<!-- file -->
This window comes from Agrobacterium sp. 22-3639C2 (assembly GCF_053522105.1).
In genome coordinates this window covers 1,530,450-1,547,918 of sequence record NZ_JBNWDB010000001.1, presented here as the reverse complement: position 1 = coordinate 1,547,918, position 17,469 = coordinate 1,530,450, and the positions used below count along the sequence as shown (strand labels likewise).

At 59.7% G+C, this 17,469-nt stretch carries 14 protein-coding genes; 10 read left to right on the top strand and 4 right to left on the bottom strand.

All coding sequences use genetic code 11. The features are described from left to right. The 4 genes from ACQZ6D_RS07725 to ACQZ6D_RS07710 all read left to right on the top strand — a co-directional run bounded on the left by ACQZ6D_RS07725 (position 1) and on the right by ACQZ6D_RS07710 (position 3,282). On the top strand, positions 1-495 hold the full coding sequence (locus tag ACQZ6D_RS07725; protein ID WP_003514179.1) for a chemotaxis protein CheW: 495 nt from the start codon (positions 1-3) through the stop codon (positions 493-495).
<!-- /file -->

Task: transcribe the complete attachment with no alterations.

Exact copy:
This window comes from Agrobacterium sp. 22-3639C2 (assembly GCF_053522105.1).
In genome coordinates this window covers 1,530,450-1,547,918 of sequence record NZ_JBNWDB010000001.1, presented here as the reverse complement: position 1 = coordinate 1,547,918, position 17,469 = coordinate 1,530,450, and the positions used below count along the sequence as shown (strand labels likewise).

At 59.7% G+C, this 17,469-nt stretch carries 14 protein-coding genes; 10 read left to right on the top strand and 4 right to left on the bottom strand.

All coding sequences use genetic code 11. The features are described from left to right. The 4 genes from ACQZ6D_RS07725 to ACQZ6D_RS07710 all read left to right on the top strand — a co-directional run bounded on the left by ACQZ6D_RS07725 (position 1) and on the right by ACQZ6D_RS07710 (position 3,282). On the top strand, positions 1-495 hold the full coding sequence (locus tag ACQZ6D_RS07725; protein ID WP_003514179.1) for a chemotaxis protein CheW: 495 nt from the start codon (positions 1-3) through the stop codon (positions 493-495).